Russo-Persian War (1722–23)

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Russo-Persian War (1722–1723)
Part of Russo-Persian Wars
Персидский поход Петра I.jpg
Map showing the route Peter and his army took upon disembarking from the port of Astrakhan, as well as the places and dates of battle during the war.
Date 18 June 1722 – 12 September 1723
Location North Caucasus, South Caucasus and North Iran
Result Russian Victory
Treaty of Saint Petersburg (1723)[7]
Russia gains Derbent, Baku, and the provinces of Shirvan, Gilan, Mazandaran, and Astrabad. All returned to Persia 9 and 12 years later.

 Russian Empire

Знамено Картлі.gif Kingdom of Kartli[1]
Coat of arms of Gyulistan.jpg Melikdoms of Karabakh and Armenian rebels[2]
Kabarda3.gif Kabardia (lesser and greater)[3]
Kalmyk Khanate[3]
Shamkhalate of Tarki[4]

Tabasaran principality[5][6]
Safavid Flag.svg Safavid Persian Empire
Fictitious Ottoman flag 2.png Ottoman Empire
Flag of the Lak People v2.svg Gazikumukh Khanate
Commanders and leaders
Russia Peter the Great
Russia Fyodor Apraksin
Russia Mikhail Matyushkin
Russia Ivan Matveevich the Red Faced
Flag of the Cossack Hetmanat.svgDanylo Apostol
V6flag.JPG Vakhtang VI
Coat of arms of Gyulistan.jpg Davit Bek[2]
Armenian Apostolic Church logo.png Isaiah Hasan Jalalyan[2]
Kabarda3.gif Murza Cherkassky[3]
Kabarda3.gif Aslan-Bek[3]
Ayuka Khan[8]
Safavid Flag.svg Shah Tahmasp II
Fictitious Ottoman flag 2.png Ahmed III
Sultan Mahmoud Otemishsky
Ahmet Khan
Knyaz Aydemir
Knyaz Chopalav
Flag of the Lak People v2.svg Surkhay Garay Ibn Bey
Haji Davud Myushkyursky
Russian Army: 61,039[9]
Cossacks: 22,000
Georgian-Armenian Army: 40,000
Gholam Regiments: 10,000
Safavid Tofangchian: 30,000
Topchi Brigade, Qizilbash Regiments: 30,000
Casualties and losses
36,664 Russian army deaths[9] unknown

Russo-Persian War, 1722–1723, known in Russian historiography as the Persian campaign of Peter the Great,[10] was a war between Russia and Persia (Safavid Iran), triggered by the tsar's attempt to expand Russian influence in the Caspian and Caucasus regions and to prevent its rival, Ottoman Empire, from territorial gains in the region at the expense of declining Safavid Iran.

The Russian victory ratified for Safavid Irans' cession of their territories in the Northern Caucasus, Southern Caucasus and contemporary Northern Iran to Russia, comprising the cities of Derbent (southern Dagestan) and Baku and their nearby surrounding lands, as well as the provinces of Gilan, Shirvan, Mazandaran, and Astrabad conform the Treaty of Saint Petersburg (1723).[9]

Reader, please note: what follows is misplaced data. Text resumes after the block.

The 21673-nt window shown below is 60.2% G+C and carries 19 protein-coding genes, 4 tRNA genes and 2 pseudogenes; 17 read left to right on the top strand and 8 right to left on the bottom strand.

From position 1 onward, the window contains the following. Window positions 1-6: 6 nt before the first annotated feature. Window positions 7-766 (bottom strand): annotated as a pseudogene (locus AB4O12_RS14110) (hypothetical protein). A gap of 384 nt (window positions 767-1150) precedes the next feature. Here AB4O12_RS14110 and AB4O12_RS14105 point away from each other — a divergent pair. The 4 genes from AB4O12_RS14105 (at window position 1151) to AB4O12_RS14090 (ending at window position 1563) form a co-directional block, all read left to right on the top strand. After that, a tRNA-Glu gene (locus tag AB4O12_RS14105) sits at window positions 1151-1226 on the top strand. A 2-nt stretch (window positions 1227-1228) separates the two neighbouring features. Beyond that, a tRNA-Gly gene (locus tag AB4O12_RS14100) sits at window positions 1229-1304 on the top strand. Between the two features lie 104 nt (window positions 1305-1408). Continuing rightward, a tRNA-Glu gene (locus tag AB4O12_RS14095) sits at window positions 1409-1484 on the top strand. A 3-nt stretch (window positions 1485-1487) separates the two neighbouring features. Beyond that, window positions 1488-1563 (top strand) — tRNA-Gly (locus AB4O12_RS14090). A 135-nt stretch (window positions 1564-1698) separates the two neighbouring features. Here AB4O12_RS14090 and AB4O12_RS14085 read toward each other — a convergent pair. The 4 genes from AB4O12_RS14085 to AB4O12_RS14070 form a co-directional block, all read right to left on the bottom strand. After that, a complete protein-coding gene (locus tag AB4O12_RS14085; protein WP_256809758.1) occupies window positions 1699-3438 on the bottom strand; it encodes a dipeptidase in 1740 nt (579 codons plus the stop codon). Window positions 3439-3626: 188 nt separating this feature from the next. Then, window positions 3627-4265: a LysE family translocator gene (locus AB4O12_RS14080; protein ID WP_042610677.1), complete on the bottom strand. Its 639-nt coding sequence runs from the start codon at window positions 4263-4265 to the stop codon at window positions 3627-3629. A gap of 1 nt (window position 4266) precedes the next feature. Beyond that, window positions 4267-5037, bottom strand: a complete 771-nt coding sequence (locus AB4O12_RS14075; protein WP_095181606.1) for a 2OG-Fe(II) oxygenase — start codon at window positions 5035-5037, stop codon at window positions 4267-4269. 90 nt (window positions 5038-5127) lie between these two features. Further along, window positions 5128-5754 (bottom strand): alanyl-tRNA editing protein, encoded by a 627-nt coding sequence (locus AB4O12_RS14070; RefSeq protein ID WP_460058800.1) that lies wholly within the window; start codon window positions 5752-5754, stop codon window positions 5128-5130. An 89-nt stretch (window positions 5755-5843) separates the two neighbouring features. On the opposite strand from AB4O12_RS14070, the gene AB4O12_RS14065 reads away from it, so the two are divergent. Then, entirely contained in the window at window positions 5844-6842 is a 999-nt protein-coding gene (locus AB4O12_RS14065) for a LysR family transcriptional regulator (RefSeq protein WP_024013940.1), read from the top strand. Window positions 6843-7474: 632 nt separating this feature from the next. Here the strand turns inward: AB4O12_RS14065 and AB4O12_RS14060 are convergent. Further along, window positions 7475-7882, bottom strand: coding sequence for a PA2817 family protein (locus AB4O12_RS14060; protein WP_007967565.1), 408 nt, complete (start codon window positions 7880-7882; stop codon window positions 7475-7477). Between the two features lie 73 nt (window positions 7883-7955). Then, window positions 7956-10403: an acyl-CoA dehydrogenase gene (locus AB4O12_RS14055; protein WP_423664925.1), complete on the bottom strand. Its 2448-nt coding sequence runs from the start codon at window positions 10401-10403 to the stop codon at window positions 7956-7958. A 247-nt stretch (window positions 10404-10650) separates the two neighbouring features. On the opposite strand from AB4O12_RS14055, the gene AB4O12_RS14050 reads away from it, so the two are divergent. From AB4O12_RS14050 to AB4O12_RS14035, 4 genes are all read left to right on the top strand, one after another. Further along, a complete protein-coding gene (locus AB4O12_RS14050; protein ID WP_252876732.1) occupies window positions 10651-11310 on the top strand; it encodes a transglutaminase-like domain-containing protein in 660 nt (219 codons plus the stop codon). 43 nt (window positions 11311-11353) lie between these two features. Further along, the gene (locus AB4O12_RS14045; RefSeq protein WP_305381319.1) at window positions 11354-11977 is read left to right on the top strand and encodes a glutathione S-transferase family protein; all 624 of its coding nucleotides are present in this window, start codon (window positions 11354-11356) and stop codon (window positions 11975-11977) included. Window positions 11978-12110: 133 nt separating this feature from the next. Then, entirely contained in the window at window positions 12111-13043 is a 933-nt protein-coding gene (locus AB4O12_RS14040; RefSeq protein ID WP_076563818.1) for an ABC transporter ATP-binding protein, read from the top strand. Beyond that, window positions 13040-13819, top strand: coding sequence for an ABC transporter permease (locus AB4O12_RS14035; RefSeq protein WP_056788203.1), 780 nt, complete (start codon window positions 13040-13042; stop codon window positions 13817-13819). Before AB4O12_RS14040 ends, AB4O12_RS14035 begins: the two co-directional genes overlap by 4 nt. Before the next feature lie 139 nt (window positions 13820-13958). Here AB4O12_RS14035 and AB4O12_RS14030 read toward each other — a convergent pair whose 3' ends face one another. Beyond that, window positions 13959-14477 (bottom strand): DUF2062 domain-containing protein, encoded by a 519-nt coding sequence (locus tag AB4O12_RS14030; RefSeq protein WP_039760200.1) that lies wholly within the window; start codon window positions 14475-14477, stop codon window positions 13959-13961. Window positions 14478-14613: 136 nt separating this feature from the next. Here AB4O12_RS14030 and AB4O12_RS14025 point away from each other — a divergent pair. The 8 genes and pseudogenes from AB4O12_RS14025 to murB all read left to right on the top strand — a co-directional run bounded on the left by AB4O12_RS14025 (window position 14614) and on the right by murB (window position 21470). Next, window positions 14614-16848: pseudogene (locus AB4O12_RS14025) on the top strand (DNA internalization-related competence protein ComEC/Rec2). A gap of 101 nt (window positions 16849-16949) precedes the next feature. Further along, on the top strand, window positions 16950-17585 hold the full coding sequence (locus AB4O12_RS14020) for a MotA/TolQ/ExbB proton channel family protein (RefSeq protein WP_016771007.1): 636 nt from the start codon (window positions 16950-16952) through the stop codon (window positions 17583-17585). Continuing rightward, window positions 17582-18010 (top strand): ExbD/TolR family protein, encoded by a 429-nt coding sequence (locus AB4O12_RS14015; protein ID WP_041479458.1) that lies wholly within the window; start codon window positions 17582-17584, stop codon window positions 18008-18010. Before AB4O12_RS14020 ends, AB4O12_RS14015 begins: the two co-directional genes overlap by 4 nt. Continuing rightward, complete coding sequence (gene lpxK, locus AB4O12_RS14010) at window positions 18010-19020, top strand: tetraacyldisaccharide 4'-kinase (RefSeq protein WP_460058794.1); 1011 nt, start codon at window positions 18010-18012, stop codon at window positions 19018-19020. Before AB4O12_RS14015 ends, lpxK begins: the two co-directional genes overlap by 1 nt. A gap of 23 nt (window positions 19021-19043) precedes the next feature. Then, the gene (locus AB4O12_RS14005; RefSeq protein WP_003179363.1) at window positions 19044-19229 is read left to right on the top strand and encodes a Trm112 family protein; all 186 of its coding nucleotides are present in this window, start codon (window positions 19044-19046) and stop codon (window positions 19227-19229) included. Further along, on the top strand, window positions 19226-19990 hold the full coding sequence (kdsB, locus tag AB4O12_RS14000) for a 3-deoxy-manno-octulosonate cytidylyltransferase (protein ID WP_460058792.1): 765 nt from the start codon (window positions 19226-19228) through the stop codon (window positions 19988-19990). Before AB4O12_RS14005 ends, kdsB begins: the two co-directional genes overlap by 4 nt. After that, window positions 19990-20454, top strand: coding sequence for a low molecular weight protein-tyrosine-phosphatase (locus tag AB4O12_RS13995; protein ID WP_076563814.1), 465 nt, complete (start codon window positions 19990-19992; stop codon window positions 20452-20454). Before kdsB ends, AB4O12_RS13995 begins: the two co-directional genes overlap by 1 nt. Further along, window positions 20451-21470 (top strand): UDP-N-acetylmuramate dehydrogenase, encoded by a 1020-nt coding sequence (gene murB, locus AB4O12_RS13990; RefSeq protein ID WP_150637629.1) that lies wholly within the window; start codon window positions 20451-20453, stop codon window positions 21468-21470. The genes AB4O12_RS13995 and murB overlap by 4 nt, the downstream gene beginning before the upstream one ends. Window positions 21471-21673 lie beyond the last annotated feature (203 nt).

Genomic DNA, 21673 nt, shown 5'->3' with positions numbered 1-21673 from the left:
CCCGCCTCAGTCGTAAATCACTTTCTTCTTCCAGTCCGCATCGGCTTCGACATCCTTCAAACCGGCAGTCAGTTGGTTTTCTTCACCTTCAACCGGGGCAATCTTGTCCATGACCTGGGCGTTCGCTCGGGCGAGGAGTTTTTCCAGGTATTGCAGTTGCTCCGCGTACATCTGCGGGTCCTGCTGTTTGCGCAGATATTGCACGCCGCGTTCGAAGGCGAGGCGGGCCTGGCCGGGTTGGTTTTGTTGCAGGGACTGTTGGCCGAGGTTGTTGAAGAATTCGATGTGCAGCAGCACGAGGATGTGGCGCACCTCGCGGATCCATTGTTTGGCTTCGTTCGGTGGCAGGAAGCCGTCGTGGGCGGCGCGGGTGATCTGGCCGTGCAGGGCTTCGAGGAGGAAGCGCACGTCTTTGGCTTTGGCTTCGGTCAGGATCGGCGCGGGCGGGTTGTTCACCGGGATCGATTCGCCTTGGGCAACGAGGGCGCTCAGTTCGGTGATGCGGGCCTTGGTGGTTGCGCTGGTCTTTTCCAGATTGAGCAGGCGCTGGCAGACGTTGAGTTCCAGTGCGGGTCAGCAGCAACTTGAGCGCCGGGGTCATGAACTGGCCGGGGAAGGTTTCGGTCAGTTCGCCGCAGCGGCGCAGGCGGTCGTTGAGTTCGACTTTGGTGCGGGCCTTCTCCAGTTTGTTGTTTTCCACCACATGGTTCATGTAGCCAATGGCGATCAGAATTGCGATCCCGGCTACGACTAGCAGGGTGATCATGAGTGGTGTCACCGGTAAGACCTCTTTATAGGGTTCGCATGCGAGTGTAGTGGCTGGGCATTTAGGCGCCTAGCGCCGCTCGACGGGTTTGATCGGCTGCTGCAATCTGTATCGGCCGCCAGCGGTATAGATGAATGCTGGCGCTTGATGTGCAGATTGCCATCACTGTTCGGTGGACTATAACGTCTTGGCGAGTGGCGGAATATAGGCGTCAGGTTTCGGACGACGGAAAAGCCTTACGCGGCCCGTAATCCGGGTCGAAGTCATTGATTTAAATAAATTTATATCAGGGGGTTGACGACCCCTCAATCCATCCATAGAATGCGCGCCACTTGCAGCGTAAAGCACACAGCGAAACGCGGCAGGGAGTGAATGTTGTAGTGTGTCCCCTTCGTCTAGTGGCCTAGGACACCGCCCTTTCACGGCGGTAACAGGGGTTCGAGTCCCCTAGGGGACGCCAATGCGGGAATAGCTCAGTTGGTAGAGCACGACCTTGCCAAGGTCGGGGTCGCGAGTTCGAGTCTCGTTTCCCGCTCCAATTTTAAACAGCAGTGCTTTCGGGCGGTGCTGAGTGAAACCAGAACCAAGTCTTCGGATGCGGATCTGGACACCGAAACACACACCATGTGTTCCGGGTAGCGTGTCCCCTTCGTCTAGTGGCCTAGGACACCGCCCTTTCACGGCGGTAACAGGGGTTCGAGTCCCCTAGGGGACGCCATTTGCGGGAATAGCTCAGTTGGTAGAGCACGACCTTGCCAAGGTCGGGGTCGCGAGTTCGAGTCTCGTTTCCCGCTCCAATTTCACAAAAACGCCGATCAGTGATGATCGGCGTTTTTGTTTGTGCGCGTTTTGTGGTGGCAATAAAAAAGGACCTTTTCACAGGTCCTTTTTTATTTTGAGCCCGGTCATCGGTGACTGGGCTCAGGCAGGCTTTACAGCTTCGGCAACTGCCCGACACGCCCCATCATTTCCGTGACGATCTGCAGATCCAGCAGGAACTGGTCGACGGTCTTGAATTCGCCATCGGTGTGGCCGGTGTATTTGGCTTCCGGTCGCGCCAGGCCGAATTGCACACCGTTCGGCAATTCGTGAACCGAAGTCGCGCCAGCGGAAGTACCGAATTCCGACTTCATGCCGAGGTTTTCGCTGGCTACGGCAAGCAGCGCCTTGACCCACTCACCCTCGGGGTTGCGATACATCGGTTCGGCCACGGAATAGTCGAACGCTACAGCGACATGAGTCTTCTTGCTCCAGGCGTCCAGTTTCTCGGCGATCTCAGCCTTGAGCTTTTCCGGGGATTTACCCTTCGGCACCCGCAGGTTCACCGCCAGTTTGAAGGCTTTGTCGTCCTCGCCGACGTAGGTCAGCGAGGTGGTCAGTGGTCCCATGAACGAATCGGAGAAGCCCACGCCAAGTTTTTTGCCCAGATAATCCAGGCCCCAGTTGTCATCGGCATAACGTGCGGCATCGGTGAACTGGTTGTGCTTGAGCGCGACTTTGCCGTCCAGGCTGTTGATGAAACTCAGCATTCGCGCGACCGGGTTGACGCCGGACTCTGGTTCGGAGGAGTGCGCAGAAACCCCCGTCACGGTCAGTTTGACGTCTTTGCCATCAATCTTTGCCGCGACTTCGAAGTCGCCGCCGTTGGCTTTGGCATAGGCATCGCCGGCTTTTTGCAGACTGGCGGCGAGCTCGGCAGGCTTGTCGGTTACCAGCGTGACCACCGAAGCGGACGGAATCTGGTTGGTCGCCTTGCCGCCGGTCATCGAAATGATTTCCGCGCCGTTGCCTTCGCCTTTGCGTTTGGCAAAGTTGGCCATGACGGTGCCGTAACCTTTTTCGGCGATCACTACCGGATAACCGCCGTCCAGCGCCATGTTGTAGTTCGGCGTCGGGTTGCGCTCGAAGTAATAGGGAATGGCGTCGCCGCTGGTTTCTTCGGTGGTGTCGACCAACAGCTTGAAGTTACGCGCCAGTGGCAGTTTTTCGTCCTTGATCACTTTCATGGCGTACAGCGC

The territories remained in Russian hands for 9 and 12 years, when respectively according the Treaty of Resht of 1732 and the Treaty of Ganja of 1735, they were returned to Iran.



Before the war the nominal Russian border was the Terek River. South of that the Khanates of Dagestan were nominal vassals of Persia. The ultimate cause of the war was Russia’s desire to expand to the southeast and the temporary weakness of Persia. At the start of the war the Persian capital was under siege. The immediate pretext was the plunder of some Russian merchants by mountaineers who were said to be subjects of the Persian territory of Shirvan. In 1714-20 several Russian sailors had mapped the Caspian. On 15 July 1722 Peter issued a manifesto in several local languages justifying the invasion drawn up by Dimitrie Cantemir. Peter gathered 22,000 infantry, 9,000 dragoons and 70,000 Cossacks, Kalmukhs and Tatars. For transport he created the Caspian Flotilla at Astrakhan under Fyodor Apraksin. The infantry, artillery and stores were to be shipped by sea to the mouth of the Sulak River while the cavalry went overland from Tsaritsyn and Mozdok.


All dates old style since dates given only in months could not be converted. Add 11 days for the modern calendar.

Phase One 1722: The flotilla arrived at the mouth of the Sulak on 27 July 1722 and Peter, carried ashore by four boatmen, was the first to disembark. Here he learned that some of his cavalry had been defeated by the Chechens at Enderey – the first time the two peoples had fought. Peter responded with a punitive expedition using Kalmukh troops. He went south and camped at what later became Petrovsk. On 12 August he made a state entry into Tarki, the capital of the Shamkhalate of Tarki, where the ruler received him as a friend. Next day he headed south to Derbent, the flotilla following coastwise. He sent envoys to the next major ruler, the Utsmi of Karakaitag. The Utsmi killed the envoys and gathered 16000 men at Utemish to bar the way. The mountaineers fought valiantly but could not withstand disciplined infantry. Utemish was burned and all the prisoners hanged in revenge for the murder of the envoys. On learning of this the Khan of Derbent offered Peter the keys to the city (23 August). Derbent is at a narrow point on the coastal plain and has long been considered the northern gateway to Persia. While in Derbent he learned that the flotilla had been caught in a storm and most of the supplies lost. Since there was no possibility of resupply this late in the season he left a strong garrison at Derbent, marched back to the Terek River, took ship to Astrakhan and on 13 December made a triumphal entry into Moscow.